Steelers-Packers fantasy breakdown

Posted Feb. 03, 2011 @ 12:05 p.m.
Posted By Michael Blunda

Here is a look at how Sunday's Steelers-Packers Super Bowl could unfold from a fantasy perspective:

When the Steelers have the ball: QB Ben Roethlisberger should have fond memories of the last time he faced the Packers. It was in that 2009 meeting that Big Ben threw for a career-high 503 yards with three TD passes in a 37-36 Pittsburgh victory. Don't expect similar numbers this time around, though. Not only do the Packers boast a top-five pass defense, but they are also adept at pressuring QBs and forcing interceptions. The Steelers' top two wideouts, Mike Wallace and Hines Ward, have both been held in check during this postseason, and they'll have the tough task of taking on CBs Charles Woodson and Tramon Williams. While neither is likely to have a monster day, the pair should be targeted enough to produce, with the speedster Wallace being the better bet to make a big play. The club's most productive receivers in the playoffs have been rookies Emmanuel Sanders and Antonio Brown. Those two are definitely sleepers in this matchup. TE Heath Miller is also someone who could surprise; he had a career-best 118 yards on seven catches vs. Green Bay in '09. Unlike last season's game against the Pack, Pittsburgh should be able to establish a running game behind RB Rashard Mendenhall, who has 47-167-3 on the ground through two playoff contests. He should get fed the ball as the Steelers try to control the clock and keep the ball from the Packers. Look for Mendenhall to be one of the game's top producers.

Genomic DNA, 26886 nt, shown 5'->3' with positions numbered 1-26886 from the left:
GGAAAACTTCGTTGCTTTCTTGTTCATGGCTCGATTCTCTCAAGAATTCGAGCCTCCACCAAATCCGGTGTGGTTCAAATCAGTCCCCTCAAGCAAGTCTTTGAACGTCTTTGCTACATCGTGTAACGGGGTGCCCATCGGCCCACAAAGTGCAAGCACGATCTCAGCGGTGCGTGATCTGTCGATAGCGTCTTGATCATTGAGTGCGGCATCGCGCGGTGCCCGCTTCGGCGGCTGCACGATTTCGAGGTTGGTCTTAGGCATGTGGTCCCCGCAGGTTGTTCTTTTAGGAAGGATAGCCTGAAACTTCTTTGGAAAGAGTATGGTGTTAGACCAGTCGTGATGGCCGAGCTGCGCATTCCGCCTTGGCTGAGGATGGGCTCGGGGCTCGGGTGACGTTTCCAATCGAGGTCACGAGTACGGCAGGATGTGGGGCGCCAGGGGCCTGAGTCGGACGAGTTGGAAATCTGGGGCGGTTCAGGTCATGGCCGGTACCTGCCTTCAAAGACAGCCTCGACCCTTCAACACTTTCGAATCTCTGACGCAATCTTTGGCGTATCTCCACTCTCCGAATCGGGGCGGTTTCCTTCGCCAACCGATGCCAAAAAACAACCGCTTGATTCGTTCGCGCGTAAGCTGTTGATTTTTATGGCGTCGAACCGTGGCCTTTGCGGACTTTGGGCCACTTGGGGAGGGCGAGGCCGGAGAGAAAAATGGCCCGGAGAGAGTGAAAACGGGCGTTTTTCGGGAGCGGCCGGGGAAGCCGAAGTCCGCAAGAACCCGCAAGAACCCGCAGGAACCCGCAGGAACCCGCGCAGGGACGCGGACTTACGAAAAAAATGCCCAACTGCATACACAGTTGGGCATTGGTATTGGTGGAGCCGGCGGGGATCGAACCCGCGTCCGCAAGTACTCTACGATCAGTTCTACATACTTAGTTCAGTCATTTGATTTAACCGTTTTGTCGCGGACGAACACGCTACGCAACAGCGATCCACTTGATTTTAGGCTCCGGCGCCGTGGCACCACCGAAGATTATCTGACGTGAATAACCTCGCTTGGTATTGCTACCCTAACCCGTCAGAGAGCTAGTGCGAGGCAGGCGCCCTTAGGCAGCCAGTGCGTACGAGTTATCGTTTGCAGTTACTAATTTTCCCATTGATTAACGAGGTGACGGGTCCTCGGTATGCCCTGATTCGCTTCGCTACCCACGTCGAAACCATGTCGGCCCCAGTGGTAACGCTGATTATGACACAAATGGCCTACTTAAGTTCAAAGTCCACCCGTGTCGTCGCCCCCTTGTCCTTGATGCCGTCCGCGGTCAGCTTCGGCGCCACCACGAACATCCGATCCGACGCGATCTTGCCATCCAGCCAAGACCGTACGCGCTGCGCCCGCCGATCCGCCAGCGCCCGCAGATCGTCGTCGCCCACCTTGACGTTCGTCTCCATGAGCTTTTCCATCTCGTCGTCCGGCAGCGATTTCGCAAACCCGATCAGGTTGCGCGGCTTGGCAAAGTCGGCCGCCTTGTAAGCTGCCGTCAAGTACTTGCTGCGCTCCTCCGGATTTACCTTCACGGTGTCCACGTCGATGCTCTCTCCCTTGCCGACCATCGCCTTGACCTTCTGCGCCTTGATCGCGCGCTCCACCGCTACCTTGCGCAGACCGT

When the Packers have the ball: QB Aaron Rodgers wasn't at his best in the NFC title game after getting knocked around by Chicago, but having two weeks to rest should mean he'll be close to full strength for the Super Bowl. He had one of the better days of his career in 2009 at Pittsburgh, throwing for 383 yards and three TDs, and Rodgers could carve them up this time, as well. As long as he's able to get rid of the ball quickly and avoid blitzers, his final tally should be lofty. Of course, WR Greg Jennings is the guy he'll be throwing to most often. Jennings has a team-leading 17 grabs for 239 yards during the playoffs and has been nearly impossible to cover. While Donald Driver is the team's No. 2 and has had some nice postseason moments, Jordy Nelson has emerged as a major weapon the past month, hauling in 12-146-1 in the playoffs. Both guys will be heavily involved in the passing attack, and James Jones should see some targets as well, possibly as a deep threat. Running the ball could prove mighty difficult for the Packers, as they face the league's top run defense. Rookie RB James Starks has been a much bigger part of the offense than anyone expected, piling up 70-263-1 rushing in the postseason, but his style is unlikely to result in many yards against the Steelers' stout front. Brandon Jackson will be used on third downs as a pass-catching threat, and John Kuhn will come in at the goal line, but neither should be a serious factor.